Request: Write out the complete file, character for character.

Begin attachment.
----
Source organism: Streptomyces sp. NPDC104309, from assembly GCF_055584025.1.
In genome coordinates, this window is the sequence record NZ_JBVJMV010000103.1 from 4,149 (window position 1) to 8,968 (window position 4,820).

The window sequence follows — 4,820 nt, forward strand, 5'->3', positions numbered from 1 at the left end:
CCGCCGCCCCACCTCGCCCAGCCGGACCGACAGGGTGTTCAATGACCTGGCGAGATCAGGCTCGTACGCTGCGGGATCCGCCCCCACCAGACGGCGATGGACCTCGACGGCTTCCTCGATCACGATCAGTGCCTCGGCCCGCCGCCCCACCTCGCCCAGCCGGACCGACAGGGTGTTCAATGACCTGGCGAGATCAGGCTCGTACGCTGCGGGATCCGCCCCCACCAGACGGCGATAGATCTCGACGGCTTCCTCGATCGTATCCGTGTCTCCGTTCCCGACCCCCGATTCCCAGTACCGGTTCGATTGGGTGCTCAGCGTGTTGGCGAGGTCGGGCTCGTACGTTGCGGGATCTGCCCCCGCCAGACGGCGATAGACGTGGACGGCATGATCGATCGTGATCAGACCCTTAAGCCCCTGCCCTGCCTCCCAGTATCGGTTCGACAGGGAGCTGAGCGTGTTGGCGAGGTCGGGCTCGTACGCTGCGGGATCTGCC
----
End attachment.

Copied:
Source organism: Streptomyces sp. NPDC104309, from assembly GCF_055584025.1.
In genome coordinates, this window is the sequence record NZ_JBVJMV010000103.1 from 4,149 (window position 1) to 8,968 (window position 4,820).

The window sequence follows — 4,820 nt, forward strand, 5'->3', positions numbered from 1 at the left end:
CCGCCGCCCCACCTCGCCCAGCCGGACCGACAGGGTGTTCAATGACCTGGCGAGATCAGGCTCGTACGCTGCGGGATCCGCCCCCACCAGACGGCGATGGACCTCGACGGCTTCCTCGATCACGATCAGTGCCTCGGCCCGCCGCCCCACCTCGCCCAGCCGGACCGACAGGGTGTTCAATGACCTGGCGAGATCAGGCTCGTACGCTGCGGGATCCGCCCCCACCAGACGGCGATAGATCTCGACGGCTTCCTCGATCGTATCCGTGTCTCCGTTCCCGACCCCCGATTCCCAGTACCGGTTCGATTGGGTGCTCAGCGTGTTGGCGAGGTCGGGCTCGTACGTTGCGGGATCTGCCCCCGCCAGACGGCGATAGACGTGGACGGCATGATCGATCGTGATCAGACCCTTAAGCCCCTGCCCTGCCTCCCAGTATCGGTTCGACAGGGAGCTGAGCGTGTTGGCGAGGTCGGGCTCGTACGCTGCGGGATCTGCC